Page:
VATICAN CITY - A man of many firsts, Pope Francis spent part of his first full day celebrating Mass with the cardinals who elected him.
When Jorge Bergoglio stepped onto the balcony at the Vatican on Wednesday evening to reveal himself as the new leader of the world's 1.2 billion Catholics, he made history as the first non-European pope of the modern era, the first from Latin America, the first Jesuit and the first to assume the name Francis.
Thursday will be low-key.
Francis began the day by praying at the Basilica of Santa Maria Maggiore in Rome, a place of special significance for the Jesuits. The Mass with the cardinals took place at the Sistine Chapel.
His next public appearance is likely to be Sunday.
The new pontiff will "very probably" say Mass at St. Peter's and then deliver the traditional Angelus blessing, said the Rev. Federico Lombardi, a Vatican spokesman.
But it won't be until Tuesday that Francis will be formally installed as pope.
That's by design. The day coincides with the Feast of St. Joseph, the patron saint of Italy.
As pope, Francis takes the helm of a Roman Catholic Church that has been rocked in recent years by sex abuse by priests, and claims of corruption and infighting among the church hierarchy.
Reflecting the urgency of those concerns, a group representing the alleged victims of sexual abuse by priests has written an open letter to Pope Francis requesting a meeting.
"Your predecessor met only a few times with a few carefully chosen victims in tightly choreographed settings, as he visited nations where this crisis had reached a fever pitch," the letter from the Survivors Network of those Abused by Priests states.
"We write today seeking a different kind of meeting -- one in which our respective organizations -- yours, huge and struggling, and ours, small and struggling -- can begin to work together to safeguard children across the globe."
Pope Francis called Pope Emeritus Benedict XVI on the phone Wednesday night, and will visit him at Castel Gandolfo at some point soon, but not in the next couple of days, Lombardi said.
The new pontiff will meet with all the cardinals, not just those who were eligible to vote for him, on Friday and will hold an audience with the media on Saturday, Lombardi said.
The 76-year-old, who served as the archbishop of Buenos Aires, is the first pope to take the name in honor of St. Francis of Assisi, revered among Catholics for his work with the poor.
The pontiff is considered a straight shooter who calls things as he sees them, and a follower of the church's most social conservative wing.
As a cardinal, he clashed with the government of Argentine President Cristina Fernandez de Kirchner over his opposition to gay marriage and free distribution of contraceptives.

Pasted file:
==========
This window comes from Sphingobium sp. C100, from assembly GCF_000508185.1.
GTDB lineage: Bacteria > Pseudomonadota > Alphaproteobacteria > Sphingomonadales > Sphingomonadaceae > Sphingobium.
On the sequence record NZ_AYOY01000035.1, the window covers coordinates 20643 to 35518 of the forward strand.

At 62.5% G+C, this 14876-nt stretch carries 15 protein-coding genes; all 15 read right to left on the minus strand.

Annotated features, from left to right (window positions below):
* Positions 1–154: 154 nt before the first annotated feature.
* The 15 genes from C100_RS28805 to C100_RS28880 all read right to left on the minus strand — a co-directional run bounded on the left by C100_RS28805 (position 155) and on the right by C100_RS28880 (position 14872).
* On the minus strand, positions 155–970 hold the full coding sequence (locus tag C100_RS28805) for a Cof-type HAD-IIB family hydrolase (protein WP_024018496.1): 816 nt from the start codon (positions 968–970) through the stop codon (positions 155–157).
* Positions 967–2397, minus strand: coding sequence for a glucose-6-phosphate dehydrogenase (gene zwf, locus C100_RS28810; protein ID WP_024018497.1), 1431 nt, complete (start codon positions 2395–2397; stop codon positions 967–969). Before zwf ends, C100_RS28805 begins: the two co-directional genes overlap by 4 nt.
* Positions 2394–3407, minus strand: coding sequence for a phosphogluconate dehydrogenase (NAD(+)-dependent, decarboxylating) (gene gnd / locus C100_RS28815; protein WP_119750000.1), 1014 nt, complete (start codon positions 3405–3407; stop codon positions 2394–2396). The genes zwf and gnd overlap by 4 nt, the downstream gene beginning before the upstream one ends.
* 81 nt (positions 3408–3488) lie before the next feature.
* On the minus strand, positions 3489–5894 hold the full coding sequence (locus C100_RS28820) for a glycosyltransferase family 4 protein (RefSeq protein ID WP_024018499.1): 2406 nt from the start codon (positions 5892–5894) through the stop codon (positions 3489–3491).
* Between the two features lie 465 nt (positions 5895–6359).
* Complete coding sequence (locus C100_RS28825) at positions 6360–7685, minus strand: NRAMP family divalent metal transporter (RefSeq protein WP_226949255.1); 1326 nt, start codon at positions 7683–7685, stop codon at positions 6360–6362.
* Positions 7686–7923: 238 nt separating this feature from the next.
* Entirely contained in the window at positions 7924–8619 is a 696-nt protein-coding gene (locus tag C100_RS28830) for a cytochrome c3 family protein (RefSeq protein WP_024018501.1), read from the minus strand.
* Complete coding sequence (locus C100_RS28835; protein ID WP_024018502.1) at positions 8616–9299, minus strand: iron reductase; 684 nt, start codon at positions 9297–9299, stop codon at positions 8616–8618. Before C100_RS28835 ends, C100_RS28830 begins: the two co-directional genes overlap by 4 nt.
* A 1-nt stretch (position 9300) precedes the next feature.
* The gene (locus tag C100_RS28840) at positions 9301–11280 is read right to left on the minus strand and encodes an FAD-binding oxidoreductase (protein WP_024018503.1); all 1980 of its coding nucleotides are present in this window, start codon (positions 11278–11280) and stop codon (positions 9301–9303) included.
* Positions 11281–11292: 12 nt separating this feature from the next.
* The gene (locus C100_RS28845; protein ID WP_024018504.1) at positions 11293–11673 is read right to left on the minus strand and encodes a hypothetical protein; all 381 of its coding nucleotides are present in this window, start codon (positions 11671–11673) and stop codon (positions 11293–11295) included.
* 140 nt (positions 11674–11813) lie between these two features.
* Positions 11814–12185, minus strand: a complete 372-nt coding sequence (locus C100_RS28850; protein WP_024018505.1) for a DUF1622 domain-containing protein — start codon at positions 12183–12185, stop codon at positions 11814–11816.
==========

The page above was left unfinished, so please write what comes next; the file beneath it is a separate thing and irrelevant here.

He was runner-up in the 2005 papal conclave, behind then-Cardinal Joseph Ratzinger.
The new pope brings together the first and the developing worlds. Latin America is home to 480 million Catholics.
By choosing him, the cardinals sent a strong message about where the future of the church may lie.
Francis' first public appearance as pope -- when he appealed for the crowds to pray for him before he gave a blessing -- suggested a "different pastoral style" in comparison with the more academic approach of Benedict, said Lombardi.
Francis is someone who has had "a day-to-day link with the population and ordinary people" during his many years at the head of a large diocese in Buenos Aires, he said.
He also sought to dampen concerns prompted by media reports that the new pope has only one lung.
Although Francis had part of one lung removed when he was a young man, the whole lung was not removed and the new pope is in good health, Lombardi said.
CNN iReporter Cesar Sotolongo in Lima, Peru, said the election of a Latin American pope, particularly from the Jesuit order, marked "a new chapter" for the Catholic Church.
Originally from Florida, Sotolongo also has his own advice for Francis: "The pope should shape the church with what he has been doing during his career (as an example)," he said. "Stay in contact with the people, communicate clearly, promote the unification of faith and ... represent the word of Jesus."
A JESUIT POPE
Born in Buenos Aires to an Italian immigrant father, Francis is known for his simplicity.
Details given by Lombardi on Thursday of Francis' first hours as pope reinforce that impression.
Francis stood, rather than sitting on a throne, to receive the oath of allegiance from his fellow cardinals after his election, and for his appearance on the balcony wore just a white cassock and a simple cross, eschewing gold or jewels, Lombardi said.
Also, on the ride back from the Sistine Chapel to the Santa Marta residence, he declined the papal car that had been prepared for him and instead took the bus with other cardinals, Lombardi said.
And Francis toasted the other cardinals at dinner, joking, "May God forgive you for what you have done," Lombardi said.